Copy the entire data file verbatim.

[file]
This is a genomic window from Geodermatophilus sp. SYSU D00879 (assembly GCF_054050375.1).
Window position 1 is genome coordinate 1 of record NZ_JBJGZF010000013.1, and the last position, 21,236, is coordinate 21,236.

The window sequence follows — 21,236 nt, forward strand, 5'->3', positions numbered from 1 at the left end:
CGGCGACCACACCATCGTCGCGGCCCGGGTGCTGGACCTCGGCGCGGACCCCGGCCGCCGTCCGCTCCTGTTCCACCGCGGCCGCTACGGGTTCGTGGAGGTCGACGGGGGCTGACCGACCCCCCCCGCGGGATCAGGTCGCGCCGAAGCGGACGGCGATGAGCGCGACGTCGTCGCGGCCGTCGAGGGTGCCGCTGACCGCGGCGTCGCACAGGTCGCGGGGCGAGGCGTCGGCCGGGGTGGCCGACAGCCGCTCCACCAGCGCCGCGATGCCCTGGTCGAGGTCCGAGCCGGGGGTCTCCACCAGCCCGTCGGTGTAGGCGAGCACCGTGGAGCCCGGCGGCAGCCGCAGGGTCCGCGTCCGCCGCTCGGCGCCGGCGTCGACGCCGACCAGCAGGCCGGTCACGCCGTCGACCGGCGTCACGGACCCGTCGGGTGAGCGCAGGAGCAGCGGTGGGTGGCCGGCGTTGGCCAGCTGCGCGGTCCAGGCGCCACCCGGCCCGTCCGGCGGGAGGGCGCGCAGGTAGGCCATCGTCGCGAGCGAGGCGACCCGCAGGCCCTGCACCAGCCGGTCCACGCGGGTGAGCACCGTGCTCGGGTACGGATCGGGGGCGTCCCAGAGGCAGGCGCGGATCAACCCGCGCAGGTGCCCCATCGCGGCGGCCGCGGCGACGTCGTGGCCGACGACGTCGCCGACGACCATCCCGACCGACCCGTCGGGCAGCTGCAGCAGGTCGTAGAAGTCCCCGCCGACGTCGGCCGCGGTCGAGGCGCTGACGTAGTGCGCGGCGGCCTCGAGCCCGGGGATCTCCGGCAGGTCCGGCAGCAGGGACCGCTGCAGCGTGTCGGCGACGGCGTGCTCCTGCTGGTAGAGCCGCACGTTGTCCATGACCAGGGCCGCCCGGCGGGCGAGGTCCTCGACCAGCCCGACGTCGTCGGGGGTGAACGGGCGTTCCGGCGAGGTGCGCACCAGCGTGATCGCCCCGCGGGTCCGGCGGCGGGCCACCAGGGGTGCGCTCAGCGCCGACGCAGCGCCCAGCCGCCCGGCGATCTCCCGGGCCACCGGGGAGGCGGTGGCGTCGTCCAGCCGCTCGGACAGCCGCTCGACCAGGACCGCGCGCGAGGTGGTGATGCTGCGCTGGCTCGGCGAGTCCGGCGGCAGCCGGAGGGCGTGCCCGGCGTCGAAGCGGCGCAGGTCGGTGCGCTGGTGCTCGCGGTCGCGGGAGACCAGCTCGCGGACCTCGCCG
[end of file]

This is a genomic window from Geodermatophilus sp. SYSU D00879 (assembly GCF_054050375.1).
Window position 1 is genome coordinate 1 of record NZ_JBJGZF010000013.1, and the last position, 21,236, is coordinate 21,236.

The window sequence follows — 21,236 nt, forward strand, 5'->3', positions numbered from 1 at the left end:
CGGCGACCACACCATCGTCGCGGCCCGGGTGCTGGACCTCGGCGCGGACCCCGGCCGCCGTCCGCTCCTGTTCCACCGCGGCCGCTACGGGTTCGTGGAGGTCGACGGGGGCTGACCGACCCCCCCCGCGGGATCAGGTCGCGCCGAAGCGGACGGCGATGAGCGCGACGTCGTCGCGGCCGTCGAGGGTGCCGCTGACCGCGGCGTCGCACAGGTCGCGGGGCGAGGCGTCGGCCGGGGTGGCCGACAGCCGCTCCACCAGCGCCGCGATGCCCTGGTCGAGGTCCGAGCCGGGGGTCTCCACCAGCCCGTCGGTGTAGGCGAGCACCGTGGAGCCCGGCGGCAGCCGCAGGGTCCGCGTCCGCCGCTCGGCGCCGGCGTCGACGCCGACCAGCAGGCCGGTCACGCCGTCGACCGGCGTCACGGACCCGTCGGGTGAGCGCAGGAGCAGCGGTGGGTGGCCGGCGTTGGCCAGCTGCGCGGTCCAGGCGCCACCCGGCCCGTCCGGCGGGAGGGCGCGCAGGTAGGCCATCGTCGCGAGCGAGGCGACCCGCAGGCCCTGCACCAGCCGGTCCACGCGGGTGAGCACCGTGCTCGGGTACGGATCGGGGGCGTCCCAGAGGCAGGCGCGGATCAACCCGCGCAGGTGCCCCATCGCGGCGGCCGCGGCGACGTCGTGGCCGACGACGTCGCCGACGACCATCCCGACCGACCCGTCGGGCAGCTGCAGCAGGTCGTAGAAGTCCCCGCCGACGTCGGCCGCGGTCGAGGCGCTGACGTAGTGCGCGGCGGCCTCGAGCCCGGGGATCTCCGGCAGGTCCGGCAGCAGGGACCGCTGCAGCGTGTCGGCGACGGCGTGCTCCTGCTGGTAGAGCCGCACGTTGTCCATGACCAGGGCCGCCCGGCGGGCGAGGTCCTCGACCAGCCCGACGTCGTCGGGGGTGAACGGGCGTTCCGGCGAGGTGCGCACCAGCGTGATCGCCCCGCGGGTCCGGCGGCGGGCCACCAGGGGTGCGCTCAGCGCCGACGCAGCGCCCAGCCGCCCGGCGATCTCCCGGGCCACCGGGGAGGCGGTGGCGTCGTCCAGCCGCTCGGACAGCCGCTCGACCAGGACCGCGCGCGAGGTGGTGATGCTGCGCTGGCTCGGCGAGTCCGGCGGCAGCCGGAGGGCGTGCCCGGCGTCGAAGCGGCGCAGGTCGGTGCGCTGGTGCTCGCGGTCGCGGGAGACCAGCTCGCGGACCTCGCCG